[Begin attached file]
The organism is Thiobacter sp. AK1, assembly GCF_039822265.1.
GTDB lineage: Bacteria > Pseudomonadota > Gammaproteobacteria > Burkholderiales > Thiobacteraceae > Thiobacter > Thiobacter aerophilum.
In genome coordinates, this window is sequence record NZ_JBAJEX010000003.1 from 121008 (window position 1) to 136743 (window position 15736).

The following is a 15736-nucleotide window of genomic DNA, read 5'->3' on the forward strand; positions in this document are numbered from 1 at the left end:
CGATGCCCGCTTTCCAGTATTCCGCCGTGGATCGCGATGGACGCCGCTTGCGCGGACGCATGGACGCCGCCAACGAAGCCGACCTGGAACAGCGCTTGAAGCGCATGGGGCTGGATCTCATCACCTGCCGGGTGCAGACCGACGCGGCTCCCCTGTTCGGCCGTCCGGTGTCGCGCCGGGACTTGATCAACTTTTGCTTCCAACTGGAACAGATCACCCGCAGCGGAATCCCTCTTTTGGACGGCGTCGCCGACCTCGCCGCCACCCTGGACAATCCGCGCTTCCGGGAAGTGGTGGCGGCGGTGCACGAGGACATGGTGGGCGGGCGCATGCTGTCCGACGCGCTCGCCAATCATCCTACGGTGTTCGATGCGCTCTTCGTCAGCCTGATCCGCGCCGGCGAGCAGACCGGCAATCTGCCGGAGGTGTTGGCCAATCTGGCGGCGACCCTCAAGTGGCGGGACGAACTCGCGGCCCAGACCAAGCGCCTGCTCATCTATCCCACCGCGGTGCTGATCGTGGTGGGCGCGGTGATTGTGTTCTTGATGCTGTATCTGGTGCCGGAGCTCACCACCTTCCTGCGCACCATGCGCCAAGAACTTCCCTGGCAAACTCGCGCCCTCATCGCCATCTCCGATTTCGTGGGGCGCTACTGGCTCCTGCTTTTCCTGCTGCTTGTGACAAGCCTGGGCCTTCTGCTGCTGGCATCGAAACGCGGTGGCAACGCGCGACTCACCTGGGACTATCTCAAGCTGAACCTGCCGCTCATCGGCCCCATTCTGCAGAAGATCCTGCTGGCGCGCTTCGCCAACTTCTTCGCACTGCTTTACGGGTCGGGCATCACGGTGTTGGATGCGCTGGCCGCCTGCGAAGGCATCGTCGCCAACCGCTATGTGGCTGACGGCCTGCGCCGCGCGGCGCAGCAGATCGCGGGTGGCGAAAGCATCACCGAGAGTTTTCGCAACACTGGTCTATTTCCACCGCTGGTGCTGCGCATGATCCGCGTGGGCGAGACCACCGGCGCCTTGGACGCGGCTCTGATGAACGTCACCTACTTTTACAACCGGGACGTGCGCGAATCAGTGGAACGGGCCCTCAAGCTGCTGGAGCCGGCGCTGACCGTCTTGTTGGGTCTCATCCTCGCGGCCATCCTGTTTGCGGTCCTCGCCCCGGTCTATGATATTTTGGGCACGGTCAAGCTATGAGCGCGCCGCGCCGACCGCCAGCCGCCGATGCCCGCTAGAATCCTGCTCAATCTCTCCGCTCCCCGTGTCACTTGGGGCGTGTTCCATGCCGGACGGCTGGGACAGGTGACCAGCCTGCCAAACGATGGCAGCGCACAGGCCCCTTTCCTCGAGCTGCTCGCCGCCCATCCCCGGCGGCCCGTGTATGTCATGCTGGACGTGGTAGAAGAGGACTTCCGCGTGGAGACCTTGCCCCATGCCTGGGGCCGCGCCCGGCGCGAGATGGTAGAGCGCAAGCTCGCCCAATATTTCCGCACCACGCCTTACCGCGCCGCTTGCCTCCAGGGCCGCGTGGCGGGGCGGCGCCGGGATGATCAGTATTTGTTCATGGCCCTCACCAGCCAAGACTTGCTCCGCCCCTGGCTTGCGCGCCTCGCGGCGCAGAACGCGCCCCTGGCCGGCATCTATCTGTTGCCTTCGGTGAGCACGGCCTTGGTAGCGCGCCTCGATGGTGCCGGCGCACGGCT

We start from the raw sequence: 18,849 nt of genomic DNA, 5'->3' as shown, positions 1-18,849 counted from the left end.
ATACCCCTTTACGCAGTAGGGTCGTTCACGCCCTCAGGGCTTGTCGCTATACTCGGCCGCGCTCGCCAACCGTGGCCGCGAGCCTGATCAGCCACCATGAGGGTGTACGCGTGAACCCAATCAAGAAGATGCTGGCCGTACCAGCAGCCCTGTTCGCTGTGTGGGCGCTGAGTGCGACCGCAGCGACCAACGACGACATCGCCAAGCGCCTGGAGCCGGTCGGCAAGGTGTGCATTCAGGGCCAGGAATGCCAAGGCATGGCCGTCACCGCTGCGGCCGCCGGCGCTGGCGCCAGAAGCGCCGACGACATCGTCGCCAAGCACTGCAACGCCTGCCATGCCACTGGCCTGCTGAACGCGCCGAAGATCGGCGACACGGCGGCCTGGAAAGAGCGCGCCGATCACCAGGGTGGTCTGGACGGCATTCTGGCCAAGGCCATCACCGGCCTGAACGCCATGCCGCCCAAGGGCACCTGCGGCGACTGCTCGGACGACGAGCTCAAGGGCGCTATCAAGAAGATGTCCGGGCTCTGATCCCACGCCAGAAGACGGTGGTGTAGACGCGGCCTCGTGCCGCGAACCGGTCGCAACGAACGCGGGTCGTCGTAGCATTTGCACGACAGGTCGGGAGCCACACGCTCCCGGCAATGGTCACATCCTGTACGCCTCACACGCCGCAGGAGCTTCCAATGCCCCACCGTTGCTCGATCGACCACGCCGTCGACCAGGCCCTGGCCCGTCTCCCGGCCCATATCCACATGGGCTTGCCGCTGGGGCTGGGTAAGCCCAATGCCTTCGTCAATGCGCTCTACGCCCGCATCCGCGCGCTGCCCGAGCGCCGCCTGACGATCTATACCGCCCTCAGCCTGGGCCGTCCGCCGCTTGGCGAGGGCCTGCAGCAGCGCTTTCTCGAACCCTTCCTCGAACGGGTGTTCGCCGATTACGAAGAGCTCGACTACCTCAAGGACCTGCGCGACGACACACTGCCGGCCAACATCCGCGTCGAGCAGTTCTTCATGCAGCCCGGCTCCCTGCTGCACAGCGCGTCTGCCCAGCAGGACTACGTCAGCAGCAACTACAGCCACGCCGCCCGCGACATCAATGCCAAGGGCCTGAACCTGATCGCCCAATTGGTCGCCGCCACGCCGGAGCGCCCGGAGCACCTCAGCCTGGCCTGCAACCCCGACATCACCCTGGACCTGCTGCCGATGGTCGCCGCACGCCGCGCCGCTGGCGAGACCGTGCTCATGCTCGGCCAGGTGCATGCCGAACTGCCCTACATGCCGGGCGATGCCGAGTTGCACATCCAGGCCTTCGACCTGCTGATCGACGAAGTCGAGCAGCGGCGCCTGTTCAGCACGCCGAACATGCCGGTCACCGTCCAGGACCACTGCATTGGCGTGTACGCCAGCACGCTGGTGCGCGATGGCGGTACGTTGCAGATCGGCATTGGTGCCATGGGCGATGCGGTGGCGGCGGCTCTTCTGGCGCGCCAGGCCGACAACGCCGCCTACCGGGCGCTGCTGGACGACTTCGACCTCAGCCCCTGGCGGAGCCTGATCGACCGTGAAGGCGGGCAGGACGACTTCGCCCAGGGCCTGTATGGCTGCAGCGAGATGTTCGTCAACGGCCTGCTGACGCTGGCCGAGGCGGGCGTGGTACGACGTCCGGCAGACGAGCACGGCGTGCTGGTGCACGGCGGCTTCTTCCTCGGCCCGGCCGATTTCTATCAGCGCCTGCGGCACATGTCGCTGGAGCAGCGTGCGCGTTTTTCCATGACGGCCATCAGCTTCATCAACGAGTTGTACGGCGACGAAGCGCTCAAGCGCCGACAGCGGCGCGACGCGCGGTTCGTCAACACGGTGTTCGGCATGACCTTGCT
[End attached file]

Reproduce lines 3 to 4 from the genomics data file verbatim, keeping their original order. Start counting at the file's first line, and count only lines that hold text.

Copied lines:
In genome coordinates, this window is sequence record NZ_JBAJEX010000003.1 from 121008 (window position 1) to 136743 (window position 15736).

The following is a 15736-nucleotide window of genomic DNA, read 5'->3' on the forward strand; positions in this document are numbered from 1 at the left end: